Antecedents and formation of psychological contracts between subcontinent immigrants and New Zealand managers: Do cultural values affect their expectations? : A thesis submitted in partial fulfilment of the requirements for the Degree of Doctor of Philosophy at Lincoln University

Ali Wardah
Fields of Research
ANZSRC::470210 Globalisation and culture , ANZSRC::350503 Human resources management , ANZSRC::470108 Organisational, interpersonal and intercultural communication , ANZSRC::350799 Strategy, management and organisational behaviour not elsewhere classified , ANZSRC::350502 Employment equity and diversity , ANZSRC::350504 Industrial and employee relations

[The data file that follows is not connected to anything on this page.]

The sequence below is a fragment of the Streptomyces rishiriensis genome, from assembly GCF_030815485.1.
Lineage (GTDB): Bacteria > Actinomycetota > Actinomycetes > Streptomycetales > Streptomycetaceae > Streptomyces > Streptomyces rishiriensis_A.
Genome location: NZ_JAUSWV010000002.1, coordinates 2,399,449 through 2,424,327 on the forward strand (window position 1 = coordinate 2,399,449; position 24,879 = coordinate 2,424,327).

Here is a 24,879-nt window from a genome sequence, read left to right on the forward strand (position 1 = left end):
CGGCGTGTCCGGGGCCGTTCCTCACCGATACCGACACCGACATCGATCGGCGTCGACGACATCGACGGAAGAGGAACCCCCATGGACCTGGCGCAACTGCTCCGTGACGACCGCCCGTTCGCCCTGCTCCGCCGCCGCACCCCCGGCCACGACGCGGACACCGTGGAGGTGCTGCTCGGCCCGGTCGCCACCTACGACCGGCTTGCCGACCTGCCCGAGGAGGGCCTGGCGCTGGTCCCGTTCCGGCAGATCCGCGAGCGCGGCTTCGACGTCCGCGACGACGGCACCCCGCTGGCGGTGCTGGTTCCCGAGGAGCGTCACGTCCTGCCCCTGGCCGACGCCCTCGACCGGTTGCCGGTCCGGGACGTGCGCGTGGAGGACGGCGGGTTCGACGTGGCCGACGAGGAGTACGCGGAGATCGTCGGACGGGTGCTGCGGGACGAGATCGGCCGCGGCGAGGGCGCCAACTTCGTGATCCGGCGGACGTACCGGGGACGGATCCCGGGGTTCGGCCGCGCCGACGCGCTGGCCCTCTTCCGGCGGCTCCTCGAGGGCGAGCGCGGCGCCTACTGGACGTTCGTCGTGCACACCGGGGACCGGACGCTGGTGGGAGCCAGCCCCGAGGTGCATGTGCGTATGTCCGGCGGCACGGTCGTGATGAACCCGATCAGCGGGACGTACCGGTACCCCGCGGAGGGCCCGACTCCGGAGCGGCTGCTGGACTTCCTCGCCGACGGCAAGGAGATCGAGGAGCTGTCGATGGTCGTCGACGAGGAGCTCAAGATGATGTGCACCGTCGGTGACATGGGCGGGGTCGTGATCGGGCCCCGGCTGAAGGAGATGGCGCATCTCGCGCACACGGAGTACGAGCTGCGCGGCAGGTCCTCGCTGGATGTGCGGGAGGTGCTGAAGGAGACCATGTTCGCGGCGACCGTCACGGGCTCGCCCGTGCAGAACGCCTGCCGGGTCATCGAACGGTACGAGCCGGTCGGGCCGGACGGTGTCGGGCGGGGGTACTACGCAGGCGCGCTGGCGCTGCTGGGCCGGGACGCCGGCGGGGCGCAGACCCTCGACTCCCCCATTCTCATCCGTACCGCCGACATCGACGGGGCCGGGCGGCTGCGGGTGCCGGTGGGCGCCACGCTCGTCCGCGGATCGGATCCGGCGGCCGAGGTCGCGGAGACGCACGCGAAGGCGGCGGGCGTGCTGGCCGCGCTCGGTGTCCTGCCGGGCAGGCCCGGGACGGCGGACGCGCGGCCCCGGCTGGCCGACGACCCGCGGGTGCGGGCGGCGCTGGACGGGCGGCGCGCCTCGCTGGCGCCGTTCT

Psychological contracts take shape even before employees begin their first day with an organisation. Pre-employment experiences, perceived expectations, individual and cultural backgrounds influence a new employee’s schemas. However, this is only one side of the psychological contract; the manager also comes with a set of antecedents as the employee and manager begin to form an employment relationship. This study seeks to understand the interrelationship under the lens of psychological contracts. The main objective of this research was to understand the formation of a psychological contract framework to explore value-based expectations between Subcontinent immigrant employees (Pakistan, India and Bangladesh) and New Zealand managers working together. Both parties from different cultural backgrounds can influence the perceived exchange expected from each other. A psychological contract is “individual beliefs” shaped by past experiences, culture, or values that influence the social exchange between two parties (Rousseau, 1995). A qualitative approach was adopted in this research; 28 Subcontinent immigrants and 7 New Zealand managers were interviewed. The key finding is that their respective cultures consciously and subconsciously influenced the participants’ expectations. The employees had a moral compass that influenced which direction their psychological contract would evolve towards. This is because some participants held on to some of their cultural values more strongly than did other participants. Power distance was a constant variable affecting the employee–manager relationship. For employees coming from the Subcontinent, power distance is a value that is not only limited to organisations but is widespread in their culture and society. It is related to age, gender and social class. In contrast, New Zealand observes low power distance. This difference significantly affected the employee–manager relationship through communication, independence, and feedback processes. This study also provides a theoretical framework by comparing three well-known theories: national cultural dimensions (Hofstede, 2001), cultural values (Schwartz, 1994; 2004) and individual cultural values (Schwartz, 2012). A cross-cultural star framework has been conceptualised, and the themes analysed through this framework have helped visualise and compare the individual and cultural values of the participants. It has helped connect the comments of the participants with their values. This thesis concludes with recommendations for policymakers, immigration advisors, and organisations to better understand the underlying expectations and experiences of employees from the Subcontinent immigrant culture and use that to create more accurate methods to ensure positive employment integration into the New Zealand work environment.
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